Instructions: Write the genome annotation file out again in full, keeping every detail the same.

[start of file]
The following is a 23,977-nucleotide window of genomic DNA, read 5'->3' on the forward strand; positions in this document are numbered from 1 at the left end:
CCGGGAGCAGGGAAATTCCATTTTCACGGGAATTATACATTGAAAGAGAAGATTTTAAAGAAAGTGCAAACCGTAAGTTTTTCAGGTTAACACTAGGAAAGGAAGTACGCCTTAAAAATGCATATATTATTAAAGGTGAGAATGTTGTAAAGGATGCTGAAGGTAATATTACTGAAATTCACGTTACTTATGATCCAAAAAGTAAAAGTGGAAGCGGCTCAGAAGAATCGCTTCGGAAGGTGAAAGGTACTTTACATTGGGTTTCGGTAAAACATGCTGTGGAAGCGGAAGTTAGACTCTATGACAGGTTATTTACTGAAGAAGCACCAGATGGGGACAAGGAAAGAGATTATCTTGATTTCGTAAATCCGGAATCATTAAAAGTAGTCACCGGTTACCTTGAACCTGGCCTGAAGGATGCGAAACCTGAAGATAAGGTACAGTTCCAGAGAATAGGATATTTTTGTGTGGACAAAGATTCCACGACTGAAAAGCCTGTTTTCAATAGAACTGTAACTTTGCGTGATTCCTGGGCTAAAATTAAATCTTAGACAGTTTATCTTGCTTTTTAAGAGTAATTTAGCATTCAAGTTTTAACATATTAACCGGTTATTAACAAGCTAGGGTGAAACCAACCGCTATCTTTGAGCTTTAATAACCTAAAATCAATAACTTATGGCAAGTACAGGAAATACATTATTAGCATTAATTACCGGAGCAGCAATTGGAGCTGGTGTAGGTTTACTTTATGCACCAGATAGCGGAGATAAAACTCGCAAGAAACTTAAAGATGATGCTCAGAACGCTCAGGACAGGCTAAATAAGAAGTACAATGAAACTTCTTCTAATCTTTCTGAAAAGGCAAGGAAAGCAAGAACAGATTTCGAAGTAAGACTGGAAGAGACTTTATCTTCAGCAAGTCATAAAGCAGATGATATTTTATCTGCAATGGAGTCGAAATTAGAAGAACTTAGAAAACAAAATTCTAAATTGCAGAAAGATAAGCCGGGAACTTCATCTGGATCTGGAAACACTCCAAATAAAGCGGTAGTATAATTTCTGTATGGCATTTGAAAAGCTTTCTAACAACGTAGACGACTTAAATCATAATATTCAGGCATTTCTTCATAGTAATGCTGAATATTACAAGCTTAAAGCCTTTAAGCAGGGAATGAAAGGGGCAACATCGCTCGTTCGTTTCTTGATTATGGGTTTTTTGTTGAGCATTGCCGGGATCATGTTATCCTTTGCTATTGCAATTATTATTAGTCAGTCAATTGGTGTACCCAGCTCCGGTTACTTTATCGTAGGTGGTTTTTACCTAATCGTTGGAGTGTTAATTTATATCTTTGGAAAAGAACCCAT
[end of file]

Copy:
The following is a 23,977-nucleotide window of genomic DNA, read 5'->3' on the forward strand; positions in this document are numbered from 1 at the left end:
CCGGGAGCAGGGAAATTCCATTTTCACGGGAATTATACATTGAAAGAGAAGATTTTAAAGAAAGTGCAAACCGTAAGTTTTTCAGGTTAACACTAGGAAAGGAAGTACGCCTTAAAAATGCATATATTATTAAAGGTGAGAATGTTGTAAAGGATGCTGAAGGTAATATTACTGAAATTCACGTTACTTATGATCCAAAAAGTAAAAGTGGAAGCGGCTCAGAAGAATCGCTTCGGAAGGTGAAAGGTACTTTACATTGGGTTTCGGTAAAACATGCTGTGGAAGCGGAAGTTAGACTCTATGACAGGTTATTTACTGAAGAAGCACCAGATGGGGACAAGGAAAGAGATTATCTTGATTTCGTAAATCCGGAATCATTAAAAGTAGTCACCGGTTACCTTGAACCTGGCCTGAAGGATGCGAAACCTGAAGATAAGGTACAGTTCCAGAGAATAGGATATTTTTGTGTGGACAAAGATTCCACGACTGAAAAGCCTGTTTTCAATAGAACTGTAACTTTGCGTGATTCCTGGGCTAAAATTAAATCTTAGACAGTTTATCTTGCTTTTTAAGAGTAATTTAGCATTCAAGTTTTAACATATTAACCGGTTATTAACAAGCTAGGGTGAAACCAACCGCTATCTTTGAGCTTTAATAACCTAAAATCAATAACTTATGGCAAGTACAGGAAATACATTATTAGCATTAATTACCGGAGCAGCAATTGGAGCTGGTGTAGGTTTACTTTATGCACCAGATAGCGGAGATAAAACTCGCAAGAAACTTAAAGATGATGCTCAGAACGCTCAGGACAGGCTAAATAAGAAGTACAATGAAACTTCTTCTAATCTTTCTGAAAAGGCAAGGAAAGCAAGAACAGATTTCGAAGTAAGACTGGAAGAGACTTTATCTTCAGCAAGTCATAAAGCAGATGATATTTTATCTGCAATGGAGTCGAAATTAGAAGAACTTAGAAAACAAAATTCTAAATTGCAGAAAGATAAGCCGGGAACTTCATCTGGATCTGGAAACACTCCAAATAAAGCGGTAGTATAATTTCTGTATGGCATTTGAAAAGCTTTCTAACAACGTAGACGACTTAAATCATAATATTCAGGCATTTCTTCATAGTAATGCTGAATATTACAAGCTTAAAGCCTTTAAGCAGGGAATGAAAGGGGCAACATCGCTCGTTCGTTTCTTGATTATGGGTTTTTTGTTGAGCATTGCCGGGATCATGTTATCCTTTGCTATTGCAATTATTATTAGTCAGTCAATTGGTGTACCCAGCTCCGGTTACTTTATCGTAGGTGGTTTTTACCTAATCGTTGGAGTGTTAATTTATATCTTTGGAAAAGAACCCAT